While everyone is dealing with the immediate effects of COVID-19 and the massive disruption it is causing to daily lives, a number of commentators are starting to make predictions about how life and work will change after the pandemic has subsided.
Technology-enabled transformations that previously seemed impossible to implement on a large scale will become business as usual.
Things that can move online will now do so out of necessity. We are seeing this already with the rapid transition to telemedicine, online learning and remote working.
Other aspects of our lives which we accepted as inevitable like global supply chains, mass tourism, business travel and large scale commercial real estate may now be challenged.
Questions about supply chain resilience
Globalisation has made it possible for companies to establish multi-country supply chains that enabled trade efficiencies and relatively low-cost growth. Jonathan Brill, global futurist at HP points out that the downside of these complex international supply chains is that they increase the impact of “synchronous economic shocks” such as the one we are experiencing. Many companies are finding out some of these supply chains were not as resilient as they thought as closures along the chain lead to shortages. Shannon K. O’Neill, a senior fellow at think tank Council on Foreign Relations, suggests that after the current crisis passes companies and even governments will insist on domestic back up supply for certain industries. As a result, companies may trade off a level of profit for supply stability.
Removing barriers to digital transformation
Most commentators seem to be in agreement that after the current huge shock to global markets and populations, the pandemic will remove existing barriers to digital transformation, allowing many sectors that had previously resisted change to innovate. Resistance to new technology tends to reduce once people become accustomed to using it in their daily life. Collaboration tools like Zoom reflects this shift. For many people Zoom video calls are now being used every day for work, education and to keep in touch with family and friends, and its share price reflects this – doubling year to date.
Telemedicine’s moment to shine
Telemedicine has been around for years but was not widely used prior to the current crisis. In the US, CNBC reports that last year 90 percent of workers in the US had access to telehealth, but only 10 percent used it. In China, telemedicine platforms like JD Health have experienced a tenfold increase in consultations since the crisis began according to The Economist. The longer term-term benefits of shifting non-urgent medical consultations online and leaving the face-to-face interactions for the patients who need critical care could be huge in terms of streamlining the system and reducing costs.
The changing face of online education
The sudden mass closure of schools and universities in New Zealand and elsewhere has required a vast number of classes and courses to be delivered and assessed virtually. Based on a 2018 survey from Times Higher Education (THE), most tertiary educators have anticipated online degrees would be widely available by 2030 even for the elite universities. However many felt it would never be the preferred option for students who would still opt for face to face learning where possible. That sentiment may be changing. According to THE, senior figures in the sector are now expressing the view that while physical campuses will still be important “there may be no going back to a fully analogue model of university instruction”.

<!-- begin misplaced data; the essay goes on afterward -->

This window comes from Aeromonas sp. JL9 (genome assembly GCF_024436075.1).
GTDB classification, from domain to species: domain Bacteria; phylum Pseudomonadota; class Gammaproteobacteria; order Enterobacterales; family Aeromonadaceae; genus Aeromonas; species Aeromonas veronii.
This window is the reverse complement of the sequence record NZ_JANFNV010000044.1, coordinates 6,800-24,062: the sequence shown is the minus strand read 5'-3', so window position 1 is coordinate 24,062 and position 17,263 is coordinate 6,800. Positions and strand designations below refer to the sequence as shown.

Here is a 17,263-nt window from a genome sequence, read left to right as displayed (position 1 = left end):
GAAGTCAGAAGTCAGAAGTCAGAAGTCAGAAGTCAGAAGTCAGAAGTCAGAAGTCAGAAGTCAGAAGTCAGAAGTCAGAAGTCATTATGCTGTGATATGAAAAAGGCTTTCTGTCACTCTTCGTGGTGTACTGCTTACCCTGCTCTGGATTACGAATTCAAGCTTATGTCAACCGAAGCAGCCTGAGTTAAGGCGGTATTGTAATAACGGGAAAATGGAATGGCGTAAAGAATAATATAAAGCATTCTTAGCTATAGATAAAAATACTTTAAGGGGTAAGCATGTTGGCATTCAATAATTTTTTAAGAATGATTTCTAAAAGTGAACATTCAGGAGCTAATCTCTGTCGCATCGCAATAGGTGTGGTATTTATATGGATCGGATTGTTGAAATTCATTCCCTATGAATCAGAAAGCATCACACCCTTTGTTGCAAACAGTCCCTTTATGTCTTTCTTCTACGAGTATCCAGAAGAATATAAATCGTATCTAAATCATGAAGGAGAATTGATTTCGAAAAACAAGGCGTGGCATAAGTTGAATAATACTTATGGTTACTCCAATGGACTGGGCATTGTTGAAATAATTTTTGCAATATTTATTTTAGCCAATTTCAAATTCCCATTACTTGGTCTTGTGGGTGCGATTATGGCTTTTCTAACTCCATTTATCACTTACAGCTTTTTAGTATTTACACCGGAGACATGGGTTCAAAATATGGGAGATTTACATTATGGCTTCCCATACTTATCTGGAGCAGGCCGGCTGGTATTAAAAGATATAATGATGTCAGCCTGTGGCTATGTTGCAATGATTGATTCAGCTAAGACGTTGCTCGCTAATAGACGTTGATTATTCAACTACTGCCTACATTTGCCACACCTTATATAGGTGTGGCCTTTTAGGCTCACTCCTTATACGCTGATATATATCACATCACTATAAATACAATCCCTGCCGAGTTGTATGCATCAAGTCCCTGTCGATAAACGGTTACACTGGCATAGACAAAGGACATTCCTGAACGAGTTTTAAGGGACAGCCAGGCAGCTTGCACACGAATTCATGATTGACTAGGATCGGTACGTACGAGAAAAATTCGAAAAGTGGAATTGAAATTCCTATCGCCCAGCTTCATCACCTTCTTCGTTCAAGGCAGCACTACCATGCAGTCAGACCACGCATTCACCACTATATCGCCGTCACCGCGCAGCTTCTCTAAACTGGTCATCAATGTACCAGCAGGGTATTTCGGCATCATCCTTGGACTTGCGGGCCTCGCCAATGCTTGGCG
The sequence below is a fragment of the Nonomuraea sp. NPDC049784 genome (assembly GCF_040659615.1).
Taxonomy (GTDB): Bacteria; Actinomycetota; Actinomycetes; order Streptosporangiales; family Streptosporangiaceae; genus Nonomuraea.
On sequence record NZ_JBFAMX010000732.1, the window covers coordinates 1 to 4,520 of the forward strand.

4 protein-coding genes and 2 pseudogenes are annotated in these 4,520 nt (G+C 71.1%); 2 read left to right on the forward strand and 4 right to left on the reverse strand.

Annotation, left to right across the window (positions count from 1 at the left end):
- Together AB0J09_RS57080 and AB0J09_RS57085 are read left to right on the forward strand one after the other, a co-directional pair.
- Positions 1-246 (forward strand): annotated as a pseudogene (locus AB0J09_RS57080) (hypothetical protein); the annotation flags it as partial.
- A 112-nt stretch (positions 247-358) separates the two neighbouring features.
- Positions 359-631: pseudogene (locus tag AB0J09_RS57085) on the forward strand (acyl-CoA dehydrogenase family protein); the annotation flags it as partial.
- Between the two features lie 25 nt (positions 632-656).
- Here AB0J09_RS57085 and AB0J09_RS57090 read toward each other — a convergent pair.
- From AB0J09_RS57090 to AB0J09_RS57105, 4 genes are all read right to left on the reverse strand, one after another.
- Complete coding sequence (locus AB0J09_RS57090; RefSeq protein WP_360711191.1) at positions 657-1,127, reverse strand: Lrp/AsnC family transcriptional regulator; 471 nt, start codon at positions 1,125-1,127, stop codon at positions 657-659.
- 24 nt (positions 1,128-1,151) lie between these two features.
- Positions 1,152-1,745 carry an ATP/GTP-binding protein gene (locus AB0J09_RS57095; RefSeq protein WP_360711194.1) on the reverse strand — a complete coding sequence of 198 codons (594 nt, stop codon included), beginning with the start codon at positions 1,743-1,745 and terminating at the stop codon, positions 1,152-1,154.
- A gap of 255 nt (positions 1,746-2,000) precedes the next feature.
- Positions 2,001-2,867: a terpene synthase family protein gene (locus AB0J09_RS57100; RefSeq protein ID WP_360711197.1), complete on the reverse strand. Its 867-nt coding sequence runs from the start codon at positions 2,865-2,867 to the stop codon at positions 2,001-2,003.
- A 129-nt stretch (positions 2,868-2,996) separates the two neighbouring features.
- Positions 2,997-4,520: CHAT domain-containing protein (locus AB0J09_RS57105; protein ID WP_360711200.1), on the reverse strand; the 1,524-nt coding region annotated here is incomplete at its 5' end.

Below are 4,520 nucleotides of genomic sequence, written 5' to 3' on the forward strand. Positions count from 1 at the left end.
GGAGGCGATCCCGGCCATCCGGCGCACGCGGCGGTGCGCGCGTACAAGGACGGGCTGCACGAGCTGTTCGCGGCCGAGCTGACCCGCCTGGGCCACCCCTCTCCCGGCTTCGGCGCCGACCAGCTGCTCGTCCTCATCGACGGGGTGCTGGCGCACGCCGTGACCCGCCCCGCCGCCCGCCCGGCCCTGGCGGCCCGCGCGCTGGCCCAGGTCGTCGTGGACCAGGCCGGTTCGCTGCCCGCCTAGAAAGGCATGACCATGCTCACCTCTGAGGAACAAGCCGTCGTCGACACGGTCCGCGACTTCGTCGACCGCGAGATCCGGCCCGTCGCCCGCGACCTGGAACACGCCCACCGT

Challenges and benefits of remote work
Remote work has been growing for a number of years and saw spikes in popularity after the SARS epidemic and 9/11. Companies around the world are now getting to grips with the challenges of having a full-time distributed workforce. Once the current crisis passes, they will also be well aware of the potential cost savings, from reduced requirements for office space to increased employee productivity.
Telecommuting is not an option for everyone however and while knowledge workers will find they can reasonably easily pivot to remote work after the initial disruption, other workers who may not have an internet connection, let alone a home office, will struggle to make the shift without support. The current shock has exposed the huge inequalities that exist in many countries, where the working poor often struggled to survive on their earnings even when things were good. After the crisis has subsided it is likely that certain concepts which were not considered mainstream like universal basic income and (in the US) mandatory paid sick leave will become central to policy debates.
Whatever happens, we are unlikely to go completely back to business as usual.
However, as futurist and geopolitical expert Jamie Metzl pointed out at the recent COVID-19 Virtual Summit, we are in a position to make it a change for the better.
Unlike after the Spanish Flu in 1918 when only 20% of the world were literate “We have more educated people, stronger connections, faster sharing of information, and more technological tools and scientific knowledge than ever before in history”. While no one would have chosen the terrible situation we find ourselves in, it could be that all of the digital innovation of the last decade has been preparing us just for this moment.
*Alison Brook is from the Knowledge Exchange Hub at the Massey University campus at Albany, Auckland. She is on the GDPLive team. This article is a post from the GDPLive blog, and is here with permission. The New Zealand GDPLive resource can also be accessed here.